Monday, December 10, 2018

Deutsch says single universe is stone dead

Quanta mag has an article about a recent paper on how the Wigner's friend paradox should unfluence interpretations of quantum mechanics:
Now, a new thought experiment is confronting these assumptions head-on and shaking the foundations of quantum physics.
This is interesting, but it does not affect any predictions of quantum mechanics. It only involves what one observer thinks that another observer is seeing.
Deutsch thinks the thought experiment will continue to support many-worlds. “My take is likely to be that it kills wave-function-collapse or single-universe versions of quantum theory, but they were already stone dead,” he said. “I’m not sure what purpose it serves to attack them again with bigger weapons.”
He is a die-hard supporter of the many-worlds interpretation. He apparently thinks that other interpretations have been shown to be "stone dead".

It is a little crazy to think that some stupid thought experiment is convincing about the existence of non-observable parallel universes.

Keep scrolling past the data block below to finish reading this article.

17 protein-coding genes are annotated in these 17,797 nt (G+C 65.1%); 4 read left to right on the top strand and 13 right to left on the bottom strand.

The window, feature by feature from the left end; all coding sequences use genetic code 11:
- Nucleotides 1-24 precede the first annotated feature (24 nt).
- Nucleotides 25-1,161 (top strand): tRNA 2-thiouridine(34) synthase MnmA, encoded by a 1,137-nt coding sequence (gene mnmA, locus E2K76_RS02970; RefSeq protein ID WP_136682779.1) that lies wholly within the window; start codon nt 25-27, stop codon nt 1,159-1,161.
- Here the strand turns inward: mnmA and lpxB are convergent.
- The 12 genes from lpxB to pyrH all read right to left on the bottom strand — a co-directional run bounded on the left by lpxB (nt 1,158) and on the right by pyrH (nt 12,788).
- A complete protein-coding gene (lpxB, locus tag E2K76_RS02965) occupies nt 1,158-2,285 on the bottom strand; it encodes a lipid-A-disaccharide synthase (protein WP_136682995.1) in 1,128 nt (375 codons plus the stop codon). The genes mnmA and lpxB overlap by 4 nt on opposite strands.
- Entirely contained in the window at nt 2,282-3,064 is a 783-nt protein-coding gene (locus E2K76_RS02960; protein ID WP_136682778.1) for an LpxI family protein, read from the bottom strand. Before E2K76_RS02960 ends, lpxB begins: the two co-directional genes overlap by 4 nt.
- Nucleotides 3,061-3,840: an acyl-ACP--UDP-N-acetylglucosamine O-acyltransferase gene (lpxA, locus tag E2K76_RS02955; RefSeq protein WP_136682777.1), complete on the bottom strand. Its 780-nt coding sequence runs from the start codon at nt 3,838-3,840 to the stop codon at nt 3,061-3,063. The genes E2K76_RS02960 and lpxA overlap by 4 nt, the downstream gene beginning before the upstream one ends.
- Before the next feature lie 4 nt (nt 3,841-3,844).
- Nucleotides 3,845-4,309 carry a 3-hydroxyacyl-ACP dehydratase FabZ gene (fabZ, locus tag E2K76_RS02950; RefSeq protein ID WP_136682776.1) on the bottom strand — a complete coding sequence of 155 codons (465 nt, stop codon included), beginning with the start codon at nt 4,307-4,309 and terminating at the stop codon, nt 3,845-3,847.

1 comment:

  1. Just because you can IMAGINE another outcome (which takes place in your brain IN THIS WORLD), does not lend it any existence outside of your imagination (unless you write it down, which then gives the imagined world existence in THIS universe as a speculative fiction.)

    Can I imagine a world where things are different? Sure. What is the likelihood of that world existing? Effectively zero since:

    1. That imagined world isn't this one, since it is already demonstrated different from the world that exists in some way, making it a fiction.

    2.) There is no way to do any calculation concerning how many imagined worlds there are, therefore, on which number would any possible statistic or average be calculated?

    3.) Invoking infinity in a calculation to determine a likelihood of occurrence is ridiculous, we have no way of determining an infinite quantity of anything that actually exists outside of a declared abstraction (saying it so without a way to determine it so). Abstractions do not have physical existence outside of the ideas that contain them.